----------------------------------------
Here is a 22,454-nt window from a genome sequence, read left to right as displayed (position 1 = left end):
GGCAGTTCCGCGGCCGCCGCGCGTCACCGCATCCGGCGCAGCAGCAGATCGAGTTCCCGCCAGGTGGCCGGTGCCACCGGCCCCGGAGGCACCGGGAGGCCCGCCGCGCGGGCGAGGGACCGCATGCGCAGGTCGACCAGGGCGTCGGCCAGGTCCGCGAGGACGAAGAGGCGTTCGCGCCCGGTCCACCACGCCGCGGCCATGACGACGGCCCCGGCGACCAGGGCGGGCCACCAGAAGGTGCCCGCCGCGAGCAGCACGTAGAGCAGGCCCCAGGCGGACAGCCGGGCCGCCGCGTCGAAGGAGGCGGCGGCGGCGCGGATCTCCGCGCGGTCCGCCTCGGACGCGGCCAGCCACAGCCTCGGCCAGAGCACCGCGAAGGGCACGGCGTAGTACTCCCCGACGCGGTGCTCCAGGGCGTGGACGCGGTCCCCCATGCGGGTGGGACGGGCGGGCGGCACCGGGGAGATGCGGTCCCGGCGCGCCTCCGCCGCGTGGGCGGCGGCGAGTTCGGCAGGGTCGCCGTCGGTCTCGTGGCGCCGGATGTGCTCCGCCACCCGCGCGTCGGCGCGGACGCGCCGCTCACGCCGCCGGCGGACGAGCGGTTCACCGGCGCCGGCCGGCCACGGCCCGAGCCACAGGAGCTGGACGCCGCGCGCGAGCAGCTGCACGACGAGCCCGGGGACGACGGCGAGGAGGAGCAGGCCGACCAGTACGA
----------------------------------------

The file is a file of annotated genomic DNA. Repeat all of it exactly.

Here is a 22,454-nt window from a genome sequence, read left to right as displayed (position 1 = left end):
GGCAGTTCCGCGGCCGCCGCGCGTCACCGCATCCGGCGCAGCAGCAGATCGAGTTCCCGCCAGGTGGCCGGTGCCACCGGCCCCGGAGGCACCGGGAGGCCCGCCGCGCGGGCGAGGGACCGCATGCGCAGGTCGACCAGGGCGTCGGCCAGGTCCGCGAGGACGAAGAGGCGTTCGCGCCCGGTCCACCACGCCGCGGCCATGACGACGGCCCCGGCGACCAGGGCGGGCCACCAGAAGGTGCCCGCCGCGAGCAGCACGTAGAGCAGGCCCCAGGCGGACAGCCGGGCCGCCGCGTCGAAGGAGGCGGCGGCGGCGCGGATCTCCGCGCGGTCCGCCTCGGACGCGGCCAGCCACAGCCTCGGCCAGAGCACCGCGAAGGGCACGGCGTAGTACTCCCCGACGCGGTGCTCCAGGGCGTGGACGCGGTCCCCCATGCGGGTGGGACGGGCGGGCGGCACCGGGGAGATGCGGTCCCGGCGCGCCTCCGCCGCGTGGGCGGCGGCGAGTTCGGCAGGGTCGCCGTCGGTCTCGTGGCGCCGGATGTGCTCCGCCACCCGCGCGTCGGCGCGGACGCGCCGCTCACGCCGCCGGCGGACGAGCGGTTCACCGGCGCCGGCCGGCCACGGCCCGAGCCACAGGAGCTGGACGCCGCGCGCGAGCAGCTGCACGACGAGCCCGGGGACGACGGCGAGGAGGAGCAGGCCGACCAGTACGA